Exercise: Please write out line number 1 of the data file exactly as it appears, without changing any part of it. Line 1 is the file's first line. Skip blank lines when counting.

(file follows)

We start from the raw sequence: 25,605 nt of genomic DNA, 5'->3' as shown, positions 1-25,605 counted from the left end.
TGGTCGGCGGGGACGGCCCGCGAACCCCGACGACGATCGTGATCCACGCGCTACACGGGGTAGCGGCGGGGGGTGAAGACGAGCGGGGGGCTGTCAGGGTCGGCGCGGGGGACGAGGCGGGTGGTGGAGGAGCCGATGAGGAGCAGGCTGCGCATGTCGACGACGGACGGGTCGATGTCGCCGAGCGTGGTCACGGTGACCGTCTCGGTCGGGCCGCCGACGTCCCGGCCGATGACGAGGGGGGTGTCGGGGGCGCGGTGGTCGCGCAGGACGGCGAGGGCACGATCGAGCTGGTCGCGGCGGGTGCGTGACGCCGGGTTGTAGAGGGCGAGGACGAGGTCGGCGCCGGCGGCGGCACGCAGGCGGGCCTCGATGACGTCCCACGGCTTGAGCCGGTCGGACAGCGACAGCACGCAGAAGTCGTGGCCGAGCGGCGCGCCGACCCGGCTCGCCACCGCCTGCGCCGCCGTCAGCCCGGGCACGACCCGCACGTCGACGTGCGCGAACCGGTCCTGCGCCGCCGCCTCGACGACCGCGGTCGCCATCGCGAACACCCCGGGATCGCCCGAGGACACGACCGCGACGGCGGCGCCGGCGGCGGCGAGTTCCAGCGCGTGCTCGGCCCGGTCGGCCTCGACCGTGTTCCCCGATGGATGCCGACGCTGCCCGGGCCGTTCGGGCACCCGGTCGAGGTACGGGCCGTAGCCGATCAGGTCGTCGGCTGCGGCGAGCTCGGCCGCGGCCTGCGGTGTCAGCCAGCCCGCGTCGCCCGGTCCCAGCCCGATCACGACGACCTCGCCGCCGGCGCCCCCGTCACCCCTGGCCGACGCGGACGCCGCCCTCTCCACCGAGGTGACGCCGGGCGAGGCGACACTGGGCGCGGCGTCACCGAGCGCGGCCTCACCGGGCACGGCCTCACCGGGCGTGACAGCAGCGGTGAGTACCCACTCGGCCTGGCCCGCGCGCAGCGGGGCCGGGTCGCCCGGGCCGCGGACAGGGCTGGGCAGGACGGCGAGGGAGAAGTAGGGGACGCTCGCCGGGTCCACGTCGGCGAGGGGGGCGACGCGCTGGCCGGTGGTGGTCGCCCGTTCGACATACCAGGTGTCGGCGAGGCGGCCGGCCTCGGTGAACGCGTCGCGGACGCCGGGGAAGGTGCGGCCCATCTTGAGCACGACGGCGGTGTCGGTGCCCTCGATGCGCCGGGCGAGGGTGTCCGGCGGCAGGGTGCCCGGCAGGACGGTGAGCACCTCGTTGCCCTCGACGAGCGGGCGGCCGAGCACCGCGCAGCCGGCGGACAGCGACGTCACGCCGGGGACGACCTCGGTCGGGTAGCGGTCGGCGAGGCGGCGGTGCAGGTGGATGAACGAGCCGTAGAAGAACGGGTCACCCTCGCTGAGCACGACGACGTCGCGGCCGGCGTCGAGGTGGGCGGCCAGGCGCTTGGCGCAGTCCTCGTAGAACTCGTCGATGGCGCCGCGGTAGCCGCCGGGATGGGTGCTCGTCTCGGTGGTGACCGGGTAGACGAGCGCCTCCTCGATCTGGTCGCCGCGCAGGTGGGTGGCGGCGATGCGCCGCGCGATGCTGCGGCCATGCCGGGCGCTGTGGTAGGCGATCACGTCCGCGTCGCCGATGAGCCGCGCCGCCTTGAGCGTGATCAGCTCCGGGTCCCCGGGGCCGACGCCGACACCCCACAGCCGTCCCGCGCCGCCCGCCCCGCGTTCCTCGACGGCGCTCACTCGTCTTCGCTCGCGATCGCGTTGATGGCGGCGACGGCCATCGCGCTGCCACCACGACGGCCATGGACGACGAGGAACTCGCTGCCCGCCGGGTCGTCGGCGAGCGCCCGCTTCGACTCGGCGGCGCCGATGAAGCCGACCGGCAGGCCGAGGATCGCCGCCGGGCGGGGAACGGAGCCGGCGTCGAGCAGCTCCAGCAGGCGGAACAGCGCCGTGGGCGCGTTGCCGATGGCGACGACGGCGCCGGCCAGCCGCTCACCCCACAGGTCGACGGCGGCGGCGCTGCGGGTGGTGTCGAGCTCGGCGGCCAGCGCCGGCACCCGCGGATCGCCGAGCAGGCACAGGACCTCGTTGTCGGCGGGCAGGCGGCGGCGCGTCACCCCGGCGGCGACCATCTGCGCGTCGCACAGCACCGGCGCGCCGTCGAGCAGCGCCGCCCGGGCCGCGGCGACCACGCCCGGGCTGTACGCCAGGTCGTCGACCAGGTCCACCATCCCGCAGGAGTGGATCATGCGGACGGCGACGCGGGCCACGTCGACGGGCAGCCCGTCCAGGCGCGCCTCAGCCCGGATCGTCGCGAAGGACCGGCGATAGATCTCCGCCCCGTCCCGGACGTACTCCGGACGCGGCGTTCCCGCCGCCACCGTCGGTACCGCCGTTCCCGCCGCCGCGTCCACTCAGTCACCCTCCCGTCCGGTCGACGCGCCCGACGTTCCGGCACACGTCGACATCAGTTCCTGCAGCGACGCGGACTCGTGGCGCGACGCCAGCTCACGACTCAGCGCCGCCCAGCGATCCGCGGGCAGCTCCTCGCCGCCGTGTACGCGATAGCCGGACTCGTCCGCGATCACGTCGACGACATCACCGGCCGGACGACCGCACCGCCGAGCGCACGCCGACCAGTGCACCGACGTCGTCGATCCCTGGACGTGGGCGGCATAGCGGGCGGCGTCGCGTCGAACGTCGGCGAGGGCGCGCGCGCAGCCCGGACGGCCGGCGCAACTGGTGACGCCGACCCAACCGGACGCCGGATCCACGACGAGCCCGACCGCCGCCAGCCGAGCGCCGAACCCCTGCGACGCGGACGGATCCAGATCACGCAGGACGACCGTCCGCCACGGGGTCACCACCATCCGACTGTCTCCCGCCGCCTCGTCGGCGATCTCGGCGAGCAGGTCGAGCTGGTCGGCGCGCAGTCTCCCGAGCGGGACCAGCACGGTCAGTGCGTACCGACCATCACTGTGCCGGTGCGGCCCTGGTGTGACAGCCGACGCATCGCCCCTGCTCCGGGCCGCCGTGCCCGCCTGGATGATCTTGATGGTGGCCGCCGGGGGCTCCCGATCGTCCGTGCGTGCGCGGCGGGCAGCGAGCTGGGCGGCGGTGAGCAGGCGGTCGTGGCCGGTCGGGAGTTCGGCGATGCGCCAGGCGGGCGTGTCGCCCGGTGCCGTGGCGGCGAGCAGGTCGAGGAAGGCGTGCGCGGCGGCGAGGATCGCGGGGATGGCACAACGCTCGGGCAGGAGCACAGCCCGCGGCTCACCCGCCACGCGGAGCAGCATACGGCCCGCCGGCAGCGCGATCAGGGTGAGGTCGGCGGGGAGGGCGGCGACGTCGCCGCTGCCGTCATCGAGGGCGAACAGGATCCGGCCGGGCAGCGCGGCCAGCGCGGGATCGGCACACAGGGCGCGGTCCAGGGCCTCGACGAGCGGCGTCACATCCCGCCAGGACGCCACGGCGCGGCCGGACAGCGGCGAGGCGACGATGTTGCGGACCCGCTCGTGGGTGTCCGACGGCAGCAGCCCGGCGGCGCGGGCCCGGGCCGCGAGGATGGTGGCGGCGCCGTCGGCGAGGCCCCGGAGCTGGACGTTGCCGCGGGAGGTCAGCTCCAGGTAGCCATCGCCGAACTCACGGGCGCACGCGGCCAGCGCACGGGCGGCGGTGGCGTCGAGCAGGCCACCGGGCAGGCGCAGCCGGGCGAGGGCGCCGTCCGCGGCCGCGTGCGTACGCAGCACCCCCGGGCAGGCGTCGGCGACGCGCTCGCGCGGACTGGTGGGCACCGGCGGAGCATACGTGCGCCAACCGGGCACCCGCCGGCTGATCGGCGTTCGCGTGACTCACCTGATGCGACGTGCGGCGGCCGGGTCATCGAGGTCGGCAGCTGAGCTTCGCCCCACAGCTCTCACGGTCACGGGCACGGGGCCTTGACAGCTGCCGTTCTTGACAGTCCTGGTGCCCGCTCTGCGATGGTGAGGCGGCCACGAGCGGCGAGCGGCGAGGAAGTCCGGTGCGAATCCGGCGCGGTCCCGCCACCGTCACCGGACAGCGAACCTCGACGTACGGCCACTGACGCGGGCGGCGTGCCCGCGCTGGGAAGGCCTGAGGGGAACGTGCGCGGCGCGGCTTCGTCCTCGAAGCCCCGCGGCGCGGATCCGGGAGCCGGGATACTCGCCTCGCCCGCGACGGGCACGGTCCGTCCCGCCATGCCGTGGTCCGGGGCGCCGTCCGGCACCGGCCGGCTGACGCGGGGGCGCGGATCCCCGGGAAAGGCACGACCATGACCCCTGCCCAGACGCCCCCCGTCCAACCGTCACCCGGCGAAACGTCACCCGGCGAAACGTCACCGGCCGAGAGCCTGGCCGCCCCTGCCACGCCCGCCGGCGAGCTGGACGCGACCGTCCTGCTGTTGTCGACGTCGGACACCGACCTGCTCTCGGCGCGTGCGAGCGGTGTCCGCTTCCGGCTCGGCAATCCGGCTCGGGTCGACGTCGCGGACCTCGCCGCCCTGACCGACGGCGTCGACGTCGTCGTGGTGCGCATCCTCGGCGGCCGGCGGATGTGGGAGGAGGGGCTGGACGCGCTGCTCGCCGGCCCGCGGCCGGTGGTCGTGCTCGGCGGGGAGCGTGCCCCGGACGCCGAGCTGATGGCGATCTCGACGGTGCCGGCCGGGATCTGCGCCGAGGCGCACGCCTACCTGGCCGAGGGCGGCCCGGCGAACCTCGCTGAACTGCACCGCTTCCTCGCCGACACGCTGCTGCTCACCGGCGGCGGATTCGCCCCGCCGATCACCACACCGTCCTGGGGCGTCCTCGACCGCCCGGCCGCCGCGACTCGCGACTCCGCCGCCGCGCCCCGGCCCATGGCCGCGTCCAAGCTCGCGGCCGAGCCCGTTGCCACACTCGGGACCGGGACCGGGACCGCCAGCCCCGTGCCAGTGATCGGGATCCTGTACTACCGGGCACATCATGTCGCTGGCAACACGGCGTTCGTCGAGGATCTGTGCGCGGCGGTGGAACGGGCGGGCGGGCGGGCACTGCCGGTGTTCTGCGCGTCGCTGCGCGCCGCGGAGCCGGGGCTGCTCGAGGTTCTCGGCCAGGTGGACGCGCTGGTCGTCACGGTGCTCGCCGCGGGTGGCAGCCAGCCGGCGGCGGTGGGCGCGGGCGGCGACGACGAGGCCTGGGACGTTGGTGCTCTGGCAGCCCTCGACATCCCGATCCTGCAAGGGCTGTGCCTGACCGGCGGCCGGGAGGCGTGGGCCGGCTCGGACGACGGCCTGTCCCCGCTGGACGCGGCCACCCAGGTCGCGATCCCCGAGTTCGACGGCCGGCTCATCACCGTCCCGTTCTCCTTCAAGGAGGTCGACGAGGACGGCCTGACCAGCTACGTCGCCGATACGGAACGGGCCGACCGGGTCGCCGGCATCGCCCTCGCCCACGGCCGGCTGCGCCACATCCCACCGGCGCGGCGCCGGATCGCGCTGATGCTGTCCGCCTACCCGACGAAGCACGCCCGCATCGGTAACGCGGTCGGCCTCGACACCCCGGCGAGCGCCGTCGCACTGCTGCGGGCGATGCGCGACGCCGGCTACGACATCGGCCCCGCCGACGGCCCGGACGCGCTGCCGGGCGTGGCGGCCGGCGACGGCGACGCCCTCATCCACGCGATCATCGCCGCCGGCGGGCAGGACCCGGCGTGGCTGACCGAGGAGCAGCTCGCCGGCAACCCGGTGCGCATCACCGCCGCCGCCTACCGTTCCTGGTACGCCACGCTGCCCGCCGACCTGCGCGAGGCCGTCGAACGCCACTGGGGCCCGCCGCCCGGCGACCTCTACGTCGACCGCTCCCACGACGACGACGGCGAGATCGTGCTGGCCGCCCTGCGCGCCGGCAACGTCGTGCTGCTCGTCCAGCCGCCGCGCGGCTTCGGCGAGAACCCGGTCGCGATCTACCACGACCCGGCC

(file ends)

We start from the raw sequence: 25,605 nt of genomic DNA, 5'->3' as shown, positions 1-25,605 counted from the left end.